The Macquarie University Incubator was designed to respond to the diverse and changing needs of its occupants, as well as two key aspects that informed the design of the space; a relocatable building and a short timeframe for its implementation. Timber was selected as the main construction material for its capacity to be beautifully engineered, swiftly fabricated to high quality, and for its potential for future dis-assembly and relocation.
The resulting building was completed within five months of construction commencing, and despite flexibility and relocation being a strong factor of the original design brief, the Incubator has become so well loved that it’s likely it will now remain permanently in its current location. Various timber species were used throughout, including a ceiling diaphragm of cross laminated timber, large span laminated veneer lumber beams and glulam V columns, as well as spotted gum hardwood and cork for the interior floor surfaces, and plywood for the external walls.
Working with partners including Lipman and StrongBuild, these materials allowed us to take an innovative approach to design, while offering potential for a very high degree of reuse should the building ever be relocated. The Incubator was conceived as a pair of pavilions, each with flexible layouts that lend themselves to the future adaptations and functions of the start-ups inside. A strong driver was the need for collaboration and interaction between individual start-ups and with each other, in addition to privacy for each start-up to operate as its own business.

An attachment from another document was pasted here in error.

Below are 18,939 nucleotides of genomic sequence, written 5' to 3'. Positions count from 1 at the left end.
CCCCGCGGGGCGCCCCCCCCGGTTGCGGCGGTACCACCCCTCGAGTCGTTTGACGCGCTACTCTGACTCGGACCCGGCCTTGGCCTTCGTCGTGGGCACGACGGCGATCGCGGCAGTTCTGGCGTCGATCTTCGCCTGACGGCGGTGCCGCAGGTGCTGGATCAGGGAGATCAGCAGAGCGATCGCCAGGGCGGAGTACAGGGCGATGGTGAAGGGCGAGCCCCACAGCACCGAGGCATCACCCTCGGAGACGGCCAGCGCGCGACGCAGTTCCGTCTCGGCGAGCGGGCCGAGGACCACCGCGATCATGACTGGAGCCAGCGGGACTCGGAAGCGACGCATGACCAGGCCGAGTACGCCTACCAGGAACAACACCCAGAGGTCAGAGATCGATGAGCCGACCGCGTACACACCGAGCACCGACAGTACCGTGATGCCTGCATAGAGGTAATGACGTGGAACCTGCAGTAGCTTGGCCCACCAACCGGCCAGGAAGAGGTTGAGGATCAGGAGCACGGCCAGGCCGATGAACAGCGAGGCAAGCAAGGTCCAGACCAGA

The mechanical solution is designed to benefit from external conditions, providing assisted natural ventilation to the spaces for more than 60% of the year as required, and tempering incoming air in peak seasons to maintain a comfortable environment. This is aided by the building’s form with the overhanging roof and solid façade elements minimising external solar and heat gains. Other initiatives include the installation of photovoltaic panels on roof to offset 60% of energy use, and rainwater run-off being captured by the landscape for irrigation.
The roof is constructed with timber glulam beams, glulam columns and CLT diaphragms. The timber roof cassettes and floor cassettes system increase productivity, reduce site construction times and improve operating safety during the construction process. Steel was used in place of concrete for the foundations, as the superstructure is relatively light. Timber floor beams are directly connected to steel screw piles to form the foundation structure. As steel can easily be reused, this is environmentally friendly and benefits cost and construction time. Source by Architectus.
- Location: Sidney, Australia
- Architect: Architectus
- Town Planner: Ethos Urban
- Structural / Civil: ARUP + TTW
- Facade Engineer: TTW
- Mechanical / Electrical: ARUP
- Hydraulics / Fire Services: ARUP
- Acoustic Engineer: ARUP
- Quantity Surveyor: WT Partnership
- Landscape Architect: Aspect
- Project Manager: Root Partnership
- Contractor: Lipman
- Client: Macquarie University
- Total NLA: 940 m2
- GFA: 1360 m2
- Construction completion: August 2017
- Official opening: September 2017
- Photographs: Brett Boardman, Courtesy of Architectus
Article by Marco Rinaldi